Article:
Ministers will begin work on a national strategy for rolling out a coronavirus vaccine as part of a £37 million NHS winter preparedness plan but have ruled out using the system behind this year’s “shambolic” winter flu jabs.
Health secretary Jeane Freeman told MSPs the Scottish Government would “certainly not” be using the Scottish Immunisation Recall System (Sirs), which has already seen multiple health boards apologise to patients.
The SIRS system was originally developed for childhood immunisations and prioritises appointments from youngest to oldest, meaning some of Scotland’s most vulnerable patients were put to the back of the queue.
Ms Freeman admitted the Scottish Government has “lessons to learn” as it plans for the release of any future coronavirus vaccine but stressed the health service is now in a better position to deal with the current spike in cases than it was in March.
The health secretary warned the country faces a tough winter but pledged flu jabs will be available to all high-risk groups before the end of the year, despite early issues.
Every effort must be made to prepare the NHS for the pressures it will face in the coming months.”
Health secretary Jeane Freeman
Scottish Conservative health spokesman Donald Cameron said the flu jab rollout had been “both chaotic and confusing”, citing booking problems in Tayside and Fife, along with patients in Glasgow receiving confirmation letters after scheduled appointments had already been missed.
The responsibility for immunisations was previously managed by GPs but was switched to health boards for the first time this year.
Under the new system, patients were sent letters stipulating a date and time to attend but it was left to local boards to “determine the order in which each cohort of patients receives their letters”.
Ms Freeman acknowledged there had “undoubtedly been problems in a number of areas” but denied it had been “shambolic across the country”.
“I really do need to be clear that I am not saying the flu vaccination programme across Scotland has gone smoothly,” she said. “There are some boards where it has gone very well, but there are others where it has not.”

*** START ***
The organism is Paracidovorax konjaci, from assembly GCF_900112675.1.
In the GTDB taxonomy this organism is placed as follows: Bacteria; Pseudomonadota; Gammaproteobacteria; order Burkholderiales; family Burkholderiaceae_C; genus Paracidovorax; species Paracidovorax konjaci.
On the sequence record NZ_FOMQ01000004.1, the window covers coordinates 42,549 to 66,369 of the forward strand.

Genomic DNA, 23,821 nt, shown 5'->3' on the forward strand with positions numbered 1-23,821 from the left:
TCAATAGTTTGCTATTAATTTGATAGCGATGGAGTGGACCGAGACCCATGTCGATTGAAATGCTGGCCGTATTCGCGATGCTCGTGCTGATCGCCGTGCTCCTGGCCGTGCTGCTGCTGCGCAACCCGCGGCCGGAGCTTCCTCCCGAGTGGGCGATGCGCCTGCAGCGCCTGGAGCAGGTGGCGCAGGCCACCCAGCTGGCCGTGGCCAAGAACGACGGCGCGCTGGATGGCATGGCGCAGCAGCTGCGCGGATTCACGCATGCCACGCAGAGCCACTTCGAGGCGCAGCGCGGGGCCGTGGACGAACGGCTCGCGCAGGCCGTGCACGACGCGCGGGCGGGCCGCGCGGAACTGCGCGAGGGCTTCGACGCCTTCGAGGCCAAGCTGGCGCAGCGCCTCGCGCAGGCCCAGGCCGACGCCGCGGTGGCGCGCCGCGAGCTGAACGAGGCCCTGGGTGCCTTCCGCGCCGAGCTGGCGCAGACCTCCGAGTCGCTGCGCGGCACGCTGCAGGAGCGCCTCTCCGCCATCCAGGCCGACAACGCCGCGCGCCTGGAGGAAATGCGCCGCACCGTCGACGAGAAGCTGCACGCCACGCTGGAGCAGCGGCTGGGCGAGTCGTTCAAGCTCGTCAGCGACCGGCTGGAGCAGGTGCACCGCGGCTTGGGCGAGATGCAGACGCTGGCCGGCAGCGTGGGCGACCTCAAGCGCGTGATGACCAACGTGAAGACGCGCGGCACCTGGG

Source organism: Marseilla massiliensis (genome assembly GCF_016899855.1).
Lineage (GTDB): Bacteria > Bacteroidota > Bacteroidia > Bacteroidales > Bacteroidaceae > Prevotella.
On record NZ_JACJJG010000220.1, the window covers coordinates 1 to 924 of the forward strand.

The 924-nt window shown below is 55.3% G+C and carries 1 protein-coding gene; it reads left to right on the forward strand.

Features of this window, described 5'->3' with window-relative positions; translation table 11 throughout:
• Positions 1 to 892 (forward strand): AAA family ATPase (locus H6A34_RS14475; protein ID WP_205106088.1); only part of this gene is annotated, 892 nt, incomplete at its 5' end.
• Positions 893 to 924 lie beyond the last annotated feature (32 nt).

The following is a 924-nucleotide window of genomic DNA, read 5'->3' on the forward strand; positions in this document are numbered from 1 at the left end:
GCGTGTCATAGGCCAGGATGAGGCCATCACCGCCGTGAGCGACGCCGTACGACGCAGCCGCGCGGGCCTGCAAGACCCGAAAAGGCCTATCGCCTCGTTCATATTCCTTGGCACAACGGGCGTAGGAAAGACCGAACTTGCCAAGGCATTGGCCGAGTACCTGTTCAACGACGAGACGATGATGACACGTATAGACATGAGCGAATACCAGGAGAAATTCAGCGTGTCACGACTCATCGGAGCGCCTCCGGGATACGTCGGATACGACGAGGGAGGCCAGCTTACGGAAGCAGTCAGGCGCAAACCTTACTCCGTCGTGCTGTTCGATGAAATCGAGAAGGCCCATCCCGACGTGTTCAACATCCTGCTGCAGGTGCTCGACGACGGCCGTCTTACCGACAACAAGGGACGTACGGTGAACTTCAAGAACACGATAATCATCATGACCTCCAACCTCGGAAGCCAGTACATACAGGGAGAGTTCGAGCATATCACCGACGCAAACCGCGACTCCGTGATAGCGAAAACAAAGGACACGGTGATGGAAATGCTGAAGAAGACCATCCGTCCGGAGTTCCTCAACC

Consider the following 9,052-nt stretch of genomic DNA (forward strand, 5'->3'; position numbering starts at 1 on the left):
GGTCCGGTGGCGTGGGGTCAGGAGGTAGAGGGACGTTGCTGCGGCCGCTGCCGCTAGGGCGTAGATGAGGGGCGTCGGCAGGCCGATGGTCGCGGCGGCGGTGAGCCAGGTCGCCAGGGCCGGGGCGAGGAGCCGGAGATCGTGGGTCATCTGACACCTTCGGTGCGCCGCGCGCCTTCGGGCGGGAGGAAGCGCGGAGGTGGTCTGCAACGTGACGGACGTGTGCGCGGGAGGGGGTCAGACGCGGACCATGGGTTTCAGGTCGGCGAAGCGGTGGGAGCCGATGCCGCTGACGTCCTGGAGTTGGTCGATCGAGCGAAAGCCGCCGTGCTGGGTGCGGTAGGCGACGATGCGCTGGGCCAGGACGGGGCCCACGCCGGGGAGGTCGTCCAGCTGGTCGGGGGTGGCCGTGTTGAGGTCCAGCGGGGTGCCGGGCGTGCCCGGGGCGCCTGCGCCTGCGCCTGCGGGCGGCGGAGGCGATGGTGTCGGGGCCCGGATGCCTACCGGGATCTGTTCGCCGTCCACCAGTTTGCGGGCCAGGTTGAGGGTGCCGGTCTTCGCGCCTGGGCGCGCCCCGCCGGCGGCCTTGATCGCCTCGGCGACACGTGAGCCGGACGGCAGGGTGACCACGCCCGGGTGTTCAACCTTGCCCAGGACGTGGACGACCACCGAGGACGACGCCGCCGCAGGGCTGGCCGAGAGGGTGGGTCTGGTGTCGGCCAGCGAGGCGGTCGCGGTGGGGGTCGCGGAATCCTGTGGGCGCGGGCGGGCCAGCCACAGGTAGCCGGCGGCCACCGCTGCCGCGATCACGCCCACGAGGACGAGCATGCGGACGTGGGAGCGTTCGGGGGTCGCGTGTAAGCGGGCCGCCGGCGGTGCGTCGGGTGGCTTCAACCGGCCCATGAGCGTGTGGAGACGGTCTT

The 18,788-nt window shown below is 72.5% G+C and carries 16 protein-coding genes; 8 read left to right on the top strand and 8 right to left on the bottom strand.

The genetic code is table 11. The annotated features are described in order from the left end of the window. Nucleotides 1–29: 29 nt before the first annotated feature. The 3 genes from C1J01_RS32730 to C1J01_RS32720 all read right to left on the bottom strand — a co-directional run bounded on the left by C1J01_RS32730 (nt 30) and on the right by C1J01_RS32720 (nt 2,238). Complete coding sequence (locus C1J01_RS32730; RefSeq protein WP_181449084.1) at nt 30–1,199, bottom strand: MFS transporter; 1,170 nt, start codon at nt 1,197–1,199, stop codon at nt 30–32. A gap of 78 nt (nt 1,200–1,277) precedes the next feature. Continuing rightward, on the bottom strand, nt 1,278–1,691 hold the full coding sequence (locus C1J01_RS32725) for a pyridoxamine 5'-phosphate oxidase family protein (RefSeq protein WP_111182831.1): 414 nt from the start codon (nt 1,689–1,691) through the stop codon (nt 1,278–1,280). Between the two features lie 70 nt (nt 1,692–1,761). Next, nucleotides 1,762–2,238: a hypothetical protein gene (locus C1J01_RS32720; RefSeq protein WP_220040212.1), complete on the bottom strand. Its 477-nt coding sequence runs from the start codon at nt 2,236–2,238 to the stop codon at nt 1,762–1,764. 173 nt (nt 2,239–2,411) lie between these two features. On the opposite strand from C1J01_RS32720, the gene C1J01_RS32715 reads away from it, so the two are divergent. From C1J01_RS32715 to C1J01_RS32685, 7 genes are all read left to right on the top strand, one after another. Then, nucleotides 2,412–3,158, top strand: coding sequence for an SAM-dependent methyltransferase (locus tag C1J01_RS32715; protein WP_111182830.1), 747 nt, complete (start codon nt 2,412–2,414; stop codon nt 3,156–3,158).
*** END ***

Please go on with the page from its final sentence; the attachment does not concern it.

The health secretary said some boards were “overwhelmed by telephone inquiries and weren’t staffed up to deal with that”, while others had issues with the Sirs programme, which she conceded was “not appropriate for flu”.
Announcing an additional £37 million of funding for the NHS this winter, Ms Freeman said the money will go towards expanding the flu jab programme and increasing Scotland’s coronavirus testing capacity to at least 65,000 a day.
State of emergency
The NHS will remain in a state of emergency over winter because on continued pressure on services and Ms Freeman said “every effort” would be made to prepare the NHS for the demands it will face in the coming months.
However, Theresa Fyffe, director of the Royal College of Nursing Scotland, warned a lack of staff is having a “major impact” on morale, wellbeing and patient safety.
“The crisis has only ramped up the damaging effects of continually working under the serious pressure staff shortages bring,” Ms Fyffe said.
“As we approach winter, with the need to respond to the traditional pressure of flu and norovirus in tandem with a second Covid-19 wave, urgent action is needed to tackle these shortages.”
Suggesting there has been a sharp rise in the proportion of nursing staff considering quitting the profession, she added: “We need to ensure that nursing is attractive, well-paid and meaningfully supported, otherwise, we risk many of our members leaving the profession – at a time when the nation needs them more than ever.”
Actions outlined in the winter preparedness plan include:
- Doubling the number of people protected by the flu vaccine to nearly 2.5 million and preparing to deliver a safe, effective vaccine against Covid-19.
- Increasing testing capacity from around 27,000 to at least 65,000 tests per day by winter, and ensuring health boards have access to sufficient contact tracers to respond to local surges.
- Approximately 3,000 acute beds ready to be repurposed nationwide for Covid-19 patients, including doubling ICU capacity within one week, trebling it in two weeks and quadrupling to more than 700 should circumstances demand.
- Investing £20 million to support the redesign of urgent care and ensuring a consistent national framework to unplanned care.
- Continuing to provide care and treatment for both urgent and routine health needs, including treatment for cancer and other life threatening conditions.
- Where possible, restarting a number of diagnostic and screening services and elective procedures.
- Investing more than £78 million to restore as much elective activity as circumstances allow, supporting over 70,000 outpatient appointments, over 13,800 elective procedures and over 98,000 diagnostic tests.
- Maintaining the NHS Louisa Jordan as a crucial national facility for either Covid-19 or non-Covid patients.
- Supporting key workers in health and social care by ensuring staff ‘hubs’ and rest areas are maintained, and establishing a mental health network backed initially by £5 million of funding.
- Maintaining the Covid-19 community pathway with local community assessment centres in every board area.
- Maintaining the out of hours service in all board areas for patients who need to be seen urgently and cannot wait for their GP practice to open.